Stephen Holden, New York Times: Mr. Armstrong, for all his gifts and hard work, emerges as a hollow man, corrupted by glory, protecting what remains of his reputation. Read more

Michael Sragow, Orange County Register: The Armstrong Lie is one of the best batches of lemonade ever made from a severely bruised lemon. Read more

Steven Rea, Philadelphia Inquirer: The Armstrong Lie is eye-opening and myth-shattering and more than a little depressing. Read more

Peter Travers, Rolling Stone: The movie rambles at two-plus hours, but the provocation never stops. Read more

Andrew O'Hehir, A film that's supposedly about a disgraced bicycle racer becomes a film about why we're so eager to believe things - or invent things - that are evidently untrue, or at least unlikely. Read more

Peter Hartlaub, San Francisco Chronicle: None of the athlete's words really answer Gibney's central question. Perhaps we're just supposed to see it in his eyes. Read more

Colin Covert, Minneapolis Star Tribune: The tale has plenty of resonance off the race course. As sportswriter Dan Coyle says in the film, "It's not a story about doping, it's a story about power." Read more

Joe Williams, St. Louis Post-Dispatch: While the movie includes enough details about the physiology, strategy and marketing of bike racing to satisfy some of our curiosity, other questions remain unanswered. Read more

Bruce Ingram, Chicago Sun-Times: You'd have to start looking into ancient Greek tragedy to top it as a showcase for pure, unadulterated hubris. That's one of the things that makes The Armstrong Lie, which has more on its mind than the mere debunking of a tarnished hero, so worthwhile. Read more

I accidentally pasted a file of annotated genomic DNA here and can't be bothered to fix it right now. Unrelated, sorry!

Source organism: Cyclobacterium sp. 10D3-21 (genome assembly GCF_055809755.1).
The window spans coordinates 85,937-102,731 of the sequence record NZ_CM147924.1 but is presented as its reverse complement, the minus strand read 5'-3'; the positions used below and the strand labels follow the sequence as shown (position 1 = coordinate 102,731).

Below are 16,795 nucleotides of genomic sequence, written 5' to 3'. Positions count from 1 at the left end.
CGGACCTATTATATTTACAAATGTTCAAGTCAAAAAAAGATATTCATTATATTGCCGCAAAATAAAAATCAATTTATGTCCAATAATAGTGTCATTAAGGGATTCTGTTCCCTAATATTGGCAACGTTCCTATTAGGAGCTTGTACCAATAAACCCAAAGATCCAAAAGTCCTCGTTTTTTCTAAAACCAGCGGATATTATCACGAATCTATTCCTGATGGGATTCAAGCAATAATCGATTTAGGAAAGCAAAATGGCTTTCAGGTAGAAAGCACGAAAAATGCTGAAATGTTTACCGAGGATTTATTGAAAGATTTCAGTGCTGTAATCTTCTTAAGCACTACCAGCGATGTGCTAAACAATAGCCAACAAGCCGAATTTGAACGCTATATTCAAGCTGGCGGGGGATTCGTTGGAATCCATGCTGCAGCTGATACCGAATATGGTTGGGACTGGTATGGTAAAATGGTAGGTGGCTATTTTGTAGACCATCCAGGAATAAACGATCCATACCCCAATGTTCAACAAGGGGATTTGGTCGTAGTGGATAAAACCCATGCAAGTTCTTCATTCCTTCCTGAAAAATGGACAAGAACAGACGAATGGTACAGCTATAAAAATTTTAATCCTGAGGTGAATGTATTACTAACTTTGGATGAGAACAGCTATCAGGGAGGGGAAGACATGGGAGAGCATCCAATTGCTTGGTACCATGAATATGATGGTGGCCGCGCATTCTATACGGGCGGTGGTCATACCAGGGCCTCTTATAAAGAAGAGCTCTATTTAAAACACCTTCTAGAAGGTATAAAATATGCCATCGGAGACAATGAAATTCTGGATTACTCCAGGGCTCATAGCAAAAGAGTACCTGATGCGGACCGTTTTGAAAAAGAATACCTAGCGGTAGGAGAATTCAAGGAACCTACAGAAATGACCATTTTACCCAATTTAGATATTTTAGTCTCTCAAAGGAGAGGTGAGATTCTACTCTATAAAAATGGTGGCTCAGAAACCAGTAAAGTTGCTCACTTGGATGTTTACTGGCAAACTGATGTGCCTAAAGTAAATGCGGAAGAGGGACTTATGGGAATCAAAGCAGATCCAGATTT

Jon Frosch, The Atlantic: Gibney's own conflicted feelings toward Armstrong -- awe and admiration mingled with a true fan's fury at being duped -- make for a compellingly nuanced depiction. Read more

Peter Howell, Toronto Star: Gibney gives the truth as full an airing as seems humanly possible, given that the subject is a world-class liar. Read more

Todd Gilchrist, TheWrap: The film seems complicit in his "don't hate the player, hate the game" attitude about doping which fails to justify his own metastasized dishonesty, and especially the vindictiveness with which he destroyed the lives and livelihoods of his opponents. Read more

Cath Clarke, Time Out: What will take your breath away is how viciously Armstrong crushed and humiliated anyone who dared to make allegations against him, Read more

Joshua Rothkopf, Time Out: Given Armstrong's squirminess on the couch, you'll wish this profile had traded a portion of its deep background for a little in-the-moment boldness. Read more

Claudia Puig, USA Today: Lance Armstrong's next career could be sleazy politician or used car salesman. He lies with such conviction it's terrifying. Read more

Chuck Wilson, Village Voice: To use a phrase from the film, The Armstrong Lie is a "myth-buster." It's wholly necessary, brilliantly executed, and a complete bummer. Read more

Michael O'Sullivan, Washington Post: There's a palpable sense of sadness, more than outrage or betrayal, to the film. Read more